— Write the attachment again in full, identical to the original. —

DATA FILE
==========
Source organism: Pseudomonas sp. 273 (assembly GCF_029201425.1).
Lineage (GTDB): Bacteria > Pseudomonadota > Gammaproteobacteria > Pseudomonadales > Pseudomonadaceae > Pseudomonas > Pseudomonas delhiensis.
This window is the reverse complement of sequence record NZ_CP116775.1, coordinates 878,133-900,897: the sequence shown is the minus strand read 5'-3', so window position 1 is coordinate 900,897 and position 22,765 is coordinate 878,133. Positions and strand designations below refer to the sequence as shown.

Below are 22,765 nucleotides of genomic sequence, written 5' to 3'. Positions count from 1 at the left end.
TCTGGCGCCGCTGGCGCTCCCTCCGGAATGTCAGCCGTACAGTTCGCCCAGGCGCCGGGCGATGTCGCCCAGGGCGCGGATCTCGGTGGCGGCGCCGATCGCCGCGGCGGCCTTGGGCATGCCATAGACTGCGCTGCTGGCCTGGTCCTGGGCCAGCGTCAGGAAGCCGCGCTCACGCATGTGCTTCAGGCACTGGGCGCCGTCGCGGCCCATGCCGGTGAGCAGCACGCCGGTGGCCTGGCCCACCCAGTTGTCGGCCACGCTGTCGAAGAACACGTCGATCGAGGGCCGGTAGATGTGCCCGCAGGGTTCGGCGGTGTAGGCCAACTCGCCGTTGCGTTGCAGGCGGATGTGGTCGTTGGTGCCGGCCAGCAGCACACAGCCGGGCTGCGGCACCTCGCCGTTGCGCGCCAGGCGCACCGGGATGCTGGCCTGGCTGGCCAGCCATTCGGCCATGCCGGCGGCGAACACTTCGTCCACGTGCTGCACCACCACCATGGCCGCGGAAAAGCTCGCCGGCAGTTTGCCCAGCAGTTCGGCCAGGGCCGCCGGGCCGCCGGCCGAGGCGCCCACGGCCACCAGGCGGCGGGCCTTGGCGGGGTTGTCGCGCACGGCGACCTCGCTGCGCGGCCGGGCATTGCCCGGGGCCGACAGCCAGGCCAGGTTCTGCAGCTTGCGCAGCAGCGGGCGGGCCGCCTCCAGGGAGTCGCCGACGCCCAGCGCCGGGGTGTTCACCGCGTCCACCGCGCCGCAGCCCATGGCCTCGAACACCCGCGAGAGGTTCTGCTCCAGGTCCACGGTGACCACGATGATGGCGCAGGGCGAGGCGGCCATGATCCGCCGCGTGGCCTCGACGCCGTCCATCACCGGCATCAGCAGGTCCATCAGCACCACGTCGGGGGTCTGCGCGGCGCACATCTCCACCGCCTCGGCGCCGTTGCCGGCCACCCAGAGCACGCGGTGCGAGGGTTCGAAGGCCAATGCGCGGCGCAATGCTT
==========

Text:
Source organism: Pseudomonas sp. 273 (assembly GCF_029201425.1).
Lineage (GTDB): Bacteria > Pseudomonadota > Gammaproteobacteria > Pseudomonadales > Pseudomonadaceae > Pseudomonas > Pseudomonas delhiensis.
This window is the reverse complement of sequence record NZ_CP116775.1, coordinates 878,133-900,897: the sequence shown is the minus strand read 5'-3', so window position 1 is coordinate 900,897 and position 22,765 is coordinate 878,133. Positions and strand designations below refer to the sequence as shown.

Below are 22,765 nucleotides of genomic sequence, written 5' to 3'. Positions count from 1 at the left end.
TCTGGCGCCGCTGGCGCTCCCTCCGGAATGTCAGCCGTACAGTTCGCCCAGGCGCCGGGCGATGTCGCCCAGGGCGCGGATCTCGGTGGCGGCGCCGATCGCCGCGGCGGCCTTGGGCATGCCATAGACTGCGCTGCTGGCCTGGTCCTGGGCCAGCGTCAGGAAGCCGCGCTCACGCATGTGCTTCAGGCACTGGGCGCCGTCGCGGCCCATGCCGGTGAGCAGCACGCCGGTGGCCTGGCCCACCCAGTTGTCGGCCACGCTGTCGAAGAACACGTCGATCGAGGGCCGGTAGATGTGCCCGCAGGGTTCGGCGGTGTAGGCCAACTCGCCGTTGCGTTGCAGGCGGATGTGGTCGTTGGTGCCGGCCAGCAGCACACAGCCGGGCTGCGGCACCTCGCCGTTGCGCGCCAGGCGCACCGGGATGCTGGCCTGGCTGGCCAGCCATTCGGCCATGCCGGCGGCGAACACTTCGTCCACGTGCTGCACCACCACCATGGCCGCGGAAAAGCTCGCCGGCAGTTTGCCCAGCAGTTCGGCCAGGGCCGCCGGGCCGCCGGCCGAGGCGCCCACGGCCACCAGGCGGCGGGCCTTGGCGGGGTTGTCGCGCACGGCGACCTCGCTGCGCGGCCGGGCATTGCCCGGGGCCGACAGCCAGGCCAGGTTCTGCAGCTTGCGCAGCAGCGGGCGGGCCGCCTCCAGGGAGTCGCCGACGCCCAGCGCCGGGGTGTTCACCGCGTCCACCGCGCCGCAGCCCATGGCCTCGAACACCCGCGAGAGGTTCTGCTCCAGGTCCACGGTGACCACGATGATGGCGCAGGGCGAGGCGGCCATGATCCGCCGCGTGGCCTCGACGCCGTCCATCACCGGCATCAGCAGGTCCATCAGCACCACGTCGGGGGTCTGCGCGGCGCACATCTCCACCGCCTCGGCGCCGTTGCCGGCCACCCAGAGCACGCGGTGCGAGGGTTCGAAGGCCAATGCGCGGCGCAATGCTT